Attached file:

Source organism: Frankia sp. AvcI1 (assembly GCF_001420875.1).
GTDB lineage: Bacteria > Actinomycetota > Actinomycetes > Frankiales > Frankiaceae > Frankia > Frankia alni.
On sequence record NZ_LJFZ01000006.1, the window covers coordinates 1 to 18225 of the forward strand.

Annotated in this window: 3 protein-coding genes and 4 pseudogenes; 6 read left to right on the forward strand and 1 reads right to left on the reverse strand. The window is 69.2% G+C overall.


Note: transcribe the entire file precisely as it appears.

Source organism: Frankia sp. AvcI1 (assembly GCF_001420875.1).
GTDB lineage: Bacteria > Actinomycetota > Actinomycetes > Frankiales > Frankiaceae > Frankia > Frankia alni.
On sequence record NZ_LJFZ01000006.1, the window covers coordinates 1 to 18225 of the forward strand.

Annotated in this window: 3 protein-coding genes and 4 pseudogenes; 6 read left to right on the forward strand and 1 reads right to left on the reverse strand. The window is 69.2% G+C overall.